Warren Buffett said Monday that he has "absolutely no intention" of selling his stake in Kraft Heinz (KHC) - Get The Kraft Heinz Company Report , even as he admitted he likely overpaid for his near 27% holding in the packaged food group and wasn't surprised by the $15 billion writedown on two of its key brand assets.
Speaking with CNBC's Beck Quick in Omaha, Buffett said he wasn't going to "pull the plug" on Berkshire Hathaway's holding in the group, who's shares fell to a record low Friday after it posted much weaker-than-expected fourth quarter earnings and warned of a "step backwards" for the business in 2019.
"That's not our style, we're partners in this with 3G," Buffett said, referring the Brazil-based private equity group with which it has a combined 50% stake in Kraft Heinz. "I have no intention of selling and no intention of buying."
Kraft Heinz shares were marked 0.6% higher in the opening minutes of trading Monday and changing hands at $35.16 each. The stock plunged more than 27.4% during Friday trading, lopping more than $17 billion from its market value, after a dismal fourth quarter, coupled with an SEC notice and a grim 2019 outlook.
- TheStreet: Warren Buffett Has Worst Year Since 2001, Jabs Trump Over America First Policies
- Real Money: More Random Gleanings: Kraft Heinz and Berkshire Hathaway
- Real Money: Kass: Will Kraft Heinz Be an Investment Call to Arms by Warren Buffett?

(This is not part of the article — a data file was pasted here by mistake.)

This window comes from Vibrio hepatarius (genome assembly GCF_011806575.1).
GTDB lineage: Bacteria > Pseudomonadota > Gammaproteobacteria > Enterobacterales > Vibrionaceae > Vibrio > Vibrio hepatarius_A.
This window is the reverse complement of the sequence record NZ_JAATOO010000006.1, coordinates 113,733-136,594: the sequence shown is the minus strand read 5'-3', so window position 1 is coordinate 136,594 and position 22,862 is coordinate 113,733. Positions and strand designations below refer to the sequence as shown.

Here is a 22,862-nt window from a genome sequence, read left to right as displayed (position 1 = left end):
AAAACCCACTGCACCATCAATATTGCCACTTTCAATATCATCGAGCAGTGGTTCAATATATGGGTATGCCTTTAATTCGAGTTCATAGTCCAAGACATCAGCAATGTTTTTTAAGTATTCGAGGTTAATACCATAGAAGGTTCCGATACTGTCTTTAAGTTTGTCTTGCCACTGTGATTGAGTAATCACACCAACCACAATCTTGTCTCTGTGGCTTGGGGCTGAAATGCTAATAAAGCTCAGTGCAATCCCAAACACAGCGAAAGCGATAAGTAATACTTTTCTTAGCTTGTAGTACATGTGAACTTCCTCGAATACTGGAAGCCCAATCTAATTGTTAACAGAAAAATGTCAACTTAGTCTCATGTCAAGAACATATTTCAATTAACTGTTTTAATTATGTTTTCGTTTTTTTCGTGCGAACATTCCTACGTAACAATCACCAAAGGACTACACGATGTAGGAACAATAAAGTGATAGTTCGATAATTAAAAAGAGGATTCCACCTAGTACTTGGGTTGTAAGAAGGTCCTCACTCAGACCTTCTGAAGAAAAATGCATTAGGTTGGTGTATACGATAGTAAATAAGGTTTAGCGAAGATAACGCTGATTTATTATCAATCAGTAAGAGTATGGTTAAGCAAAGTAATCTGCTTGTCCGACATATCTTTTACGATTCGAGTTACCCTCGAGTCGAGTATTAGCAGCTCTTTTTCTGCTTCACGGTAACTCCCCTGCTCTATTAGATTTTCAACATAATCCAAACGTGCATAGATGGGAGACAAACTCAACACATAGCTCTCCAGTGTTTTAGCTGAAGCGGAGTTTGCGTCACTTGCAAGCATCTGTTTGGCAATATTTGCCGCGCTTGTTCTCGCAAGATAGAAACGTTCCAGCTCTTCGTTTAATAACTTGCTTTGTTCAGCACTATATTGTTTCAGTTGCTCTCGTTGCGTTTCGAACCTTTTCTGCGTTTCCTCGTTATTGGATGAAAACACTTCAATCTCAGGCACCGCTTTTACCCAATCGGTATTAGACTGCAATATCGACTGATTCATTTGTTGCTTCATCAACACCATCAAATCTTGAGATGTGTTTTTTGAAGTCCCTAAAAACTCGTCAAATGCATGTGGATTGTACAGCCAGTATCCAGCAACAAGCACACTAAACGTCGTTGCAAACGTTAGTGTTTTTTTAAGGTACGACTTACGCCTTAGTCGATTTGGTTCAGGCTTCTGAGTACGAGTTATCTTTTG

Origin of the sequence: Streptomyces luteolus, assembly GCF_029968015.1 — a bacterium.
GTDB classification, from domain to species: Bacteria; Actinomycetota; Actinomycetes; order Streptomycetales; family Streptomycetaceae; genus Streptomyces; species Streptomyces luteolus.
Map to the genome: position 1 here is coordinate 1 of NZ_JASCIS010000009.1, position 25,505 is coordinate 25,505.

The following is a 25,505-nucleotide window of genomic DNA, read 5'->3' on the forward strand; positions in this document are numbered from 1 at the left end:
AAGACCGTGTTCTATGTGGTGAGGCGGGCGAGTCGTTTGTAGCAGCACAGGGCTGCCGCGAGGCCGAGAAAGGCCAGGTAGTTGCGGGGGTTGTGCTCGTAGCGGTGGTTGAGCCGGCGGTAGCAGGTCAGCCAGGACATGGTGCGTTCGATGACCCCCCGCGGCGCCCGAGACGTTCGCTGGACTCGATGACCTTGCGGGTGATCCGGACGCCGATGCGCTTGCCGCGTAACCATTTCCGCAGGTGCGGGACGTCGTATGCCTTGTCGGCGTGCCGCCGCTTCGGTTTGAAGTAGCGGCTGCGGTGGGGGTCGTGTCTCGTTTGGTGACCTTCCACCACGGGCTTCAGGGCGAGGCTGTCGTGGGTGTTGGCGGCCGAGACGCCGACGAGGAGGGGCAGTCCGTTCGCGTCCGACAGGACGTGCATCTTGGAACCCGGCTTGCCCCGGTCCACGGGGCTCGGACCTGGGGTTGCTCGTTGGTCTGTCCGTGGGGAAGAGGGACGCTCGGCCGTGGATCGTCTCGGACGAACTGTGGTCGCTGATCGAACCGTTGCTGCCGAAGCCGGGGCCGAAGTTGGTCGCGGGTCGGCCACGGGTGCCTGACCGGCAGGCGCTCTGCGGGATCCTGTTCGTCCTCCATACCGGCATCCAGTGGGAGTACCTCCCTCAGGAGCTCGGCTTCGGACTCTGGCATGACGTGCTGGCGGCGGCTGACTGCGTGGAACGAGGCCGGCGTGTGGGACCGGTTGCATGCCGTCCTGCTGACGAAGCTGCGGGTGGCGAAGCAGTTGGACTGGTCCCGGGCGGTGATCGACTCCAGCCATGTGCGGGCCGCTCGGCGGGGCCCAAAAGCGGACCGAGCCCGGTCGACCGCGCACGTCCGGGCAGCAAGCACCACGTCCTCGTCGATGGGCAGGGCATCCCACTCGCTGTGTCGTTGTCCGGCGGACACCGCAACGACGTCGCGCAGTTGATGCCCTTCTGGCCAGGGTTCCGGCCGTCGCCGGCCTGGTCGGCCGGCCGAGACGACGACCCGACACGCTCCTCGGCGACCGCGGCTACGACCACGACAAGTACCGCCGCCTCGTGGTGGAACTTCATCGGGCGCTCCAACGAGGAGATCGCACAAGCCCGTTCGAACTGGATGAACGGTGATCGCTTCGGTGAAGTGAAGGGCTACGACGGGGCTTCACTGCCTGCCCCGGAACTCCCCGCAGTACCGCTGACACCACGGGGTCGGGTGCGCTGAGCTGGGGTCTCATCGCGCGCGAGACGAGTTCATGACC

Kraft Heinz said Thursday that it expects to "take a step backwards" this year after writing down the value of some of its key brands, including Kraft and Oscar Mayer, by as much as $15.4 billion. The group, which is one of Buffett's key investments, sees 2019 earnings in the region of $6.3 billion to $6.5 billion, down 8.24% from last year at the higher end and well shy of the Street consensus forecast of $7.5 billion.
The company also slashed its dividend to 40 cents per share after adjusted fourth quarter earnings came in 10 cents shy of the consensus forecast at 84 cents per share.
Kraft Heinz has seen a steady decline in market share for its key brands, thanks in part to shifting consumer habits towards healthier options and competition from private label alternatives. It brought forward two years of investment plans into 2018, spending around $300 million in order to drive growth and develop its product pipeline, but fourth quarter net sales still fell shy of analysts forecasts and rose only 0.7% from last year to $6.9 billion.
"Where we fell short in 2018 was operations. Specifically, our entire EBITDA miss was driven by net savings versus expectations within our United States supply chain," said CEO Bernardo Hees. "There is no question we are disappointed that profitability did not ramp up with consumption gains as anticipated. We are overly optimistic on delivering savings that did not materialize by year-end."
"For that, we take full responsibility. And we have taken steps to ensure this does not happen again by touching planning process, procedures and organization structure," Hees added.
Kraft also said it had received a subpoena in October "associated with an investigation into" its accounting policies, procedures and internal controls related to its "procurement function."
This includes "agreements, side agreements, and changes or modifications to its agreements with its vendors," the company said. "Following this initial SEC document request, the Company together with external counsel launched an investigation into the procurement area."
"We continue to cooperate fully with the SEC and at this time the Company does not expect matters subject to the investigation to be material. For context, this $25 million increase to costs of products sold compares an annual procurement spend of over $11 billion annually for the total company," Kraft Heinz spokesman Michael Mullen told TheStreet in an email.